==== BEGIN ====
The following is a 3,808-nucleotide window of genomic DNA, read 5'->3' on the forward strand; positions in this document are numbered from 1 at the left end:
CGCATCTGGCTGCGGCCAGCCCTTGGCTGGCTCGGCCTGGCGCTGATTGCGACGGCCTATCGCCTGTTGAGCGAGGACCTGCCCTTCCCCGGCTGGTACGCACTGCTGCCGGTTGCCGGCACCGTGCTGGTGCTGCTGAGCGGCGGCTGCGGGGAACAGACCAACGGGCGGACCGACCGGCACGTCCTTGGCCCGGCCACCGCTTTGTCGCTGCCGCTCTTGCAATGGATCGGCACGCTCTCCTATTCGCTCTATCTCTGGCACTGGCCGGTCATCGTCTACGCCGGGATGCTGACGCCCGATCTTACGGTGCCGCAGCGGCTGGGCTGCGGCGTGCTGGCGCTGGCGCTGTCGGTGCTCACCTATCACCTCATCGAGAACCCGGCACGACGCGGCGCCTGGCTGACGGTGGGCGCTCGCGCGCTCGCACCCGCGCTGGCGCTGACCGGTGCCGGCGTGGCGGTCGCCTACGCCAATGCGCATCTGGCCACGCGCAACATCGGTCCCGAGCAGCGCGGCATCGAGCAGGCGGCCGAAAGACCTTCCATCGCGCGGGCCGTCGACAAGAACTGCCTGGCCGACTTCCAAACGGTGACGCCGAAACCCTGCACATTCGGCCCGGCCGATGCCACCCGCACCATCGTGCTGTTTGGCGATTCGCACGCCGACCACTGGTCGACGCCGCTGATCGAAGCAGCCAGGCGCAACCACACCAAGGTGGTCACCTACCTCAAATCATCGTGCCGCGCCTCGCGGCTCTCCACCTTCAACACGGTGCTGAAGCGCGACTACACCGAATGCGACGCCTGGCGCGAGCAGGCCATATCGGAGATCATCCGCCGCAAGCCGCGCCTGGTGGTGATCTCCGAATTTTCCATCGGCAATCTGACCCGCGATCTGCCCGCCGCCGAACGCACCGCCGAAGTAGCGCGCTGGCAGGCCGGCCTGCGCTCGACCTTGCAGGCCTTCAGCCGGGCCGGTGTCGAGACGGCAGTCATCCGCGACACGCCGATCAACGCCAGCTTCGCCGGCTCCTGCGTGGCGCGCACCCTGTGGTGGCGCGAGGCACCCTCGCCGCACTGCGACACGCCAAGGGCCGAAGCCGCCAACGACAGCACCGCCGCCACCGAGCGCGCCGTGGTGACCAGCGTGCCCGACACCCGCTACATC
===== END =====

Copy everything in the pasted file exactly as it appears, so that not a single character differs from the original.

The following is a 3,808-nucleotide window of genomic DNA, read 5'->3' on the forward strand; positions in this document are numbered from 1 at the left end:
CGCATCTGGCTGCGGCCAGCCCTTGGCTGGCTCGGCCTGGCGCTGATTGCGACGGCCTATCGCCTGTTGAGCGAGGACCTGCCCTTCCCCGGCTGGTACGCACTGCTGCCGGTTGCCGGCACCGTGCTGGTGCTGCTGAGCGGCGGCTGCGGGGAACAGACCAACGGGCGGACCGACCGGCACGTCCTTGGCCCGGCCACCGCTTTGTCGCTGCCGCTCTTGCAATGGATCGGCACGCTCTCCTATTCGCTCTATCTCTGGCACTGGCCGGTCATCGTCTACGCCGGGATGCTGACGCCCGATCTTACGGTGCCGCAGCGGCTGGGCTGCGGCGTGCTGGCGCTGGCGCTGTCGGTGCTCACCTATCACCTCATCGAGAACCCGGCACGACGCGGCGCCTGGCTGACGGTGGGCGCTCGCGCGCTCGCACCCGCGCTGGCGCTGACCGGTGCCGGCGTGGCGGTCGCCTACGCCAATGCGCATCTGGCCACGCGCAACATCGGTCCCGAGCAGCGCGGCATCGAGCAGGCGGCCGAAAGACCTTCCATCGCGCGGGCCGTCGACAAGAACTGCCTGGCCGACTTCCAAACGGTGACGCCGAAACCCTGCACATTCGGCCCGGCCGATGCCACCCGCACCATCGTGCTGTTTGGCGATTCGCACGCCGACCACTGGTCGACGCCGCTGATCGAAGCAGCCAGGCGCAACCACACCAAGGTGGTCACCTACCTCAAATCATCGTGCCGCGCCTCGCGGCTCTCCACCTTCAACACGGTGCTGAAGCGCGACTACACCGAATGCGACGCCTGGCGCGAGCAGGCCATATCGGAGATCATCCGCCGCAAGCCGCGCCTGGTGGTGATCTCCGAATTTTCCATCGGCAATCTGACCCGCGATCTGCCCGCCGCCGAACGCACCGCCGAAGTAGCGCGCTGGCAGGCCGGCCTGCGCTCGACCTTGCAGGCCTTCAGCCGGGCCGGTGTCGAGACGGCAGTCATCCGCGACACGCCGATCAACGCCAGCTTCGCCGGCTCCTGCGTGGCGCGCACCCTGTGGTGGCGCGAGGCACCCTCGCCGCACTGCGACACGCCAAGGGCCGAAGCCGCCAACGACAGCACCGCCGCCACCGAGCGCGCCGTGGTGACCAGCGTGCCCGACACCCGCTACATC